Dr. Hardesty is advancing the understanding of intimate partner violence, separation/divorce, and parenting after separation. Through studying how different types of violence during marriage relate to different co-parenting experiences and health outcomes after separation, she will be able to inform prevention and intervention efforts with divorcing parents.
Chelsea Hetherington (research assistant professor)
Dr. Hetherington works to communicate and translate research findings so that parents, caregivers, and practitioners can use them. Her research and outreach efforts currently focus on identifying the supports parents and caregivers need in raising young children, and developing resources to disseminate research-based information.
Robert Hughes, Jr. (professor)
Dr. Hughes studies divorce and its effects on children and their parents. He is particularly interested in developing educational programs that can help children and their parents develop healthy ways of dealing with changes and stresses in their families. He has worked with Sesame Street and many other groups to develop interesting and engaging activities for coping. He is also developing social media strategies to engage teens and young adults.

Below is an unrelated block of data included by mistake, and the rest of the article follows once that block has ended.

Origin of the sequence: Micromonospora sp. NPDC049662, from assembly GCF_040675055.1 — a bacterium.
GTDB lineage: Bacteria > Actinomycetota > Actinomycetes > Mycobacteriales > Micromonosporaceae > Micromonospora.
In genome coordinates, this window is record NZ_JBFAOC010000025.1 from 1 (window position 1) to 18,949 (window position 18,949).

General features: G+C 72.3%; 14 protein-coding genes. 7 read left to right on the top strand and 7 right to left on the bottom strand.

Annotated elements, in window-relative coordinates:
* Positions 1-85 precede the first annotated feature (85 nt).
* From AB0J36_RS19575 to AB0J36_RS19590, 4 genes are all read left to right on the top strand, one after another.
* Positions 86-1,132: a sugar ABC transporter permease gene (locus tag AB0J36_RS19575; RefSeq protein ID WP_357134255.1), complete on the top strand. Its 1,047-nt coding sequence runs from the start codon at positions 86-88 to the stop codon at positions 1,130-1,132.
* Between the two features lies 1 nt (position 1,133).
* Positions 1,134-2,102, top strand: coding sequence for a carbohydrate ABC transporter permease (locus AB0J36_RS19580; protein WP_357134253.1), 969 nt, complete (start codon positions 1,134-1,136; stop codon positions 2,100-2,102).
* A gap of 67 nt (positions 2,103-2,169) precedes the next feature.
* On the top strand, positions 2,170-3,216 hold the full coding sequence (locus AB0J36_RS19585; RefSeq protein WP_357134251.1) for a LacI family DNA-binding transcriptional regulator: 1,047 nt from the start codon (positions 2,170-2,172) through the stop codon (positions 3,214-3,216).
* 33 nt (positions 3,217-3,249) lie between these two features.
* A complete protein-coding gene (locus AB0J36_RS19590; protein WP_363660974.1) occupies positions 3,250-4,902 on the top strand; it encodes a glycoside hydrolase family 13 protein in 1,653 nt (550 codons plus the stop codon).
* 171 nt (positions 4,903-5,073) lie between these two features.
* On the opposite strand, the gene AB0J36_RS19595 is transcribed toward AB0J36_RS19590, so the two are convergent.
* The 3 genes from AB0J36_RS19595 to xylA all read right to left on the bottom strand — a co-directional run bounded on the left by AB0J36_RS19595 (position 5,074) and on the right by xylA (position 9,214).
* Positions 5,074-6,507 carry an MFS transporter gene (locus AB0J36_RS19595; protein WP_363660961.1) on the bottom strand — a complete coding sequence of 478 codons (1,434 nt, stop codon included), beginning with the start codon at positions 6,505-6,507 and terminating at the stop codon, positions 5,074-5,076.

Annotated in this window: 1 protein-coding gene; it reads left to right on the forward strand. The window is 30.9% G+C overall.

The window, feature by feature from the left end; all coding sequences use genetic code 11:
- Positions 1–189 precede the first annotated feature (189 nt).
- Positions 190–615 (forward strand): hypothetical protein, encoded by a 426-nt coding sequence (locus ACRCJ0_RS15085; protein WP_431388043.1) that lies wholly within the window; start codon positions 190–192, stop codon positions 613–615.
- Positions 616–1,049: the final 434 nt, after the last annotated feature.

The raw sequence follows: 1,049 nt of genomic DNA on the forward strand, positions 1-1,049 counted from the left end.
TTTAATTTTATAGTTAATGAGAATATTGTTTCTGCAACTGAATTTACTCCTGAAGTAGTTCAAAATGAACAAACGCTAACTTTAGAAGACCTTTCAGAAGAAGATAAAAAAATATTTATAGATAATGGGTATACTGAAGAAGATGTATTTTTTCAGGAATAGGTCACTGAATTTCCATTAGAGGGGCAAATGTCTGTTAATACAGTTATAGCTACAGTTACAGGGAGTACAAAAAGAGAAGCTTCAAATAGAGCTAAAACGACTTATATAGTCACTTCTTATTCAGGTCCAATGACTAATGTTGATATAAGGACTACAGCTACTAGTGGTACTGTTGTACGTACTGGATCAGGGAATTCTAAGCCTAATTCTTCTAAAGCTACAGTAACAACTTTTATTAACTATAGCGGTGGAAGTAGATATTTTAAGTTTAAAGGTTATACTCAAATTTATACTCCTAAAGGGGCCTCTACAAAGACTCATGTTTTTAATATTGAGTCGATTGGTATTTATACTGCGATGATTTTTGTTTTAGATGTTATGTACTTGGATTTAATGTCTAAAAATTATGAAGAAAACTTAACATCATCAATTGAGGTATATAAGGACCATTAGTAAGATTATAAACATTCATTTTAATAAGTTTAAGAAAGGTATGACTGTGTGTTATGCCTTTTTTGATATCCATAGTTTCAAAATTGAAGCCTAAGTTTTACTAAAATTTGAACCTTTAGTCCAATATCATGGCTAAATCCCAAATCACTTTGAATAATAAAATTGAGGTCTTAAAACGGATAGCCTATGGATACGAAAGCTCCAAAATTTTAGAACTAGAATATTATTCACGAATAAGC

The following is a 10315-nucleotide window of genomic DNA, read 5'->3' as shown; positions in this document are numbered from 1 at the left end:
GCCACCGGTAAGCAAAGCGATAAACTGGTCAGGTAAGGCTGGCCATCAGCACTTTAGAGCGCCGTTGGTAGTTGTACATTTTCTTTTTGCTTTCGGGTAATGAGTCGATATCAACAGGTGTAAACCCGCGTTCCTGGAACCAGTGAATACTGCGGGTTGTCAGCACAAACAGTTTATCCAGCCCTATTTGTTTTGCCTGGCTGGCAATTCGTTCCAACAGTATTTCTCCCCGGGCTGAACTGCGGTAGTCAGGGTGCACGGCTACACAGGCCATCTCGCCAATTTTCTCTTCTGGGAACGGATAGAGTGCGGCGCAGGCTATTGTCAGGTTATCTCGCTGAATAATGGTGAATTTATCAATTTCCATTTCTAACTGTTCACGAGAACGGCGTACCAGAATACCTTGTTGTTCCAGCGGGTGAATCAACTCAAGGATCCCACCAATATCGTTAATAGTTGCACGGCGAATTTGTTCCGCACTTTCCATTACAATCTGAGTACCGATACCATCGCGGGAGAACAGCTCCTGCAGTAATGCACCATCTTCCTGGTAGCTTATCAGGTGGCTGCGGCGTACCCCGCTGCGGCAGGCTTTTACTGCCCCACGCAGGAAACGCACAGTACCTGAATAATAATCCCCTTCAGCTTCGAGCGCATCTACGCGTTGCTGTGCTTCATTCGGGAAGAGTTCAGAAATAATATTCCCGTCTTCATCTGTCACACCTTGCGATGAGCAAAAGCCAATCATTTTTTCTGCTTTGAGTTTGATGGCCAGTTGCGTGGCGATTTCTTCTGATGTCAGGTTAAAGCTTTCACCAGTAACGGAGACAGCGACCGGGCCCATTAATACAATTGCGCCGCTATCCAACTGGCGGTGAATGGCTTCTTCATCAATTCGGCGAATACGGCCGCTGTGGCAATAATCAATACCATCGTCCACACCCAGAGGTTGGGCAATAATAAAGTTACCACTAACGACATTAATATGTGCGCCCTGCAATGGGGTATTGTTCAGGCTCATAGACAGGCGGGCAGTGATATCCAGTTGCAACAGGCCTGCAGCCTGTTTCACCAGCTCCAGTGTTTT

Susan Silverberg Koerner (professor)
Dr. Koerner focuses her research at the intersection of aging, families, and health. Her newest project will address challenges to aging-in-place for older adults living in rural and non-metropolitan communities. Dr. Koerner has also investigated the emotional and physical well-being of adults who provide care for elder family members who are frail, ill, or disabled (e.g., older parents or spouses) – with special attention to the unique experiences of Latinx caregiving families. Through her research, Dr. Koerner aims to inform policy, intervention, and culturally-relevant programs for aging families at risk.